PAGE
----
Furey said his briefing note came after “numerous and difficult” discussions with the support services officer and criminal operations reviewer, two high-ranking officers who were “not supportive” of the Alert Ready concept.

“They expressed strong opposition,” wrote Furey in his response to the commission. “The briefing note…reflects what my superiors advised they would approve from my office. There was very clear opposition to the concept of Alert Ready.”

Furey went on to write that his frustration with these superior officers was a “key decision” in retiring from the force early in September 2012.

Criticism about lack of emergency alert

The RCMP’s communications strategy during the 13-hour shooting rampage has been a point of contention for families of the victims, who have raised concerns about the force’s choice to communicate information exclusively through Twitter and Facebook rather than via the provincial Alert Ready system.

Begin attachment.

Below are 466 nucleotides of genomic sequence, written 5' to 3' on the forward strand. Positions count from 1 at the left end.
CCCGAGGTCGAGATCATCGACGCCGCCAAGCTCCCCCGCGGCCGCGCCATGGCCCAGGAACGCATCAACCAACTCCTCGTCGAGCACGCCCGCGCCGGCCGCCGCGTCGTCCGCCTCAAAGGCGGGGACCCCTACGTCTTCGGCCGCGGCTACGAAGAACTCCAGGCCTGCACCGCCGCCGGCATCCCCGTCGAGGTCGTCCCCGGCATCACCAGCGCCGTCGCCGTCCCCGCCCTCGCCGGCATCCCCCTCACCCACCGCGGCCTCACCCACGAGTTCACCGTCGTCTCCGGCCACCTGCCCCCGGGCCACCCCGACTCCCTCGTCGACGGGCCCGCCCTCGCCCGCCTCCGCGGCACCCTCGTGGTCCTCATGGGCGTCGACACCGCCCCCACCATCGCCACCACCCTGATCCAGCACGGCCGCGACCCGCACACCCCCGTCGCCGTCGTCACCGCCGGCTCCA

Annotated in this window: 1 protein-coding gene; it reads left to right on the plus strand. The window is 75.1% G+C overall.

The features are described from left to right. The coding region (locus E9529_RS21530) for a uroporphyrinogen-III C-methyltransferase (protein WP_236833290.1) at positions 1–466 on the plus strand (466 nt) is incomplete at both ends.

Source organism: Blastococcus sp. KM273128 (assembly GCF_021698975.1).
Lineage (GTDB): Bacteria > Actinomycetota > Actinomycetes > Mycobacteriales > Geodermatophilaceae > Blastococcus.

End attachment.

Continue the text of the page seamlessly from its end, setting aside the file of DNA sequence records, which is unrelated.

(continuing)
They have also been vocal about how long it took RCMP to inform the public that the gunman was driving the replica cruiser and wearing a police uniform.

Provincial officials with EMO told the commission they had been in discussion with the RCMP about the use of Alert Ready since 2011 — but multiple officers have told the commission in testimony over the last six months that either they didn’t know the system existed or that using it would have caused mass panic among the public.

Some RCMP members have even suggested that using it would have led to further loss of life.

But an expert in emergency communications has refuted that perspective, saying there’s no evidence of the “mass panic” response in other jurisdictions where alert ready has been used.

Deputy commissioner responds

Furey, who was justice minister in Nova Scotia at the time of the shootings, has not been interviewed in person by the commission. He declined an interview with CBC News, citing the inquiry’s ongoing work.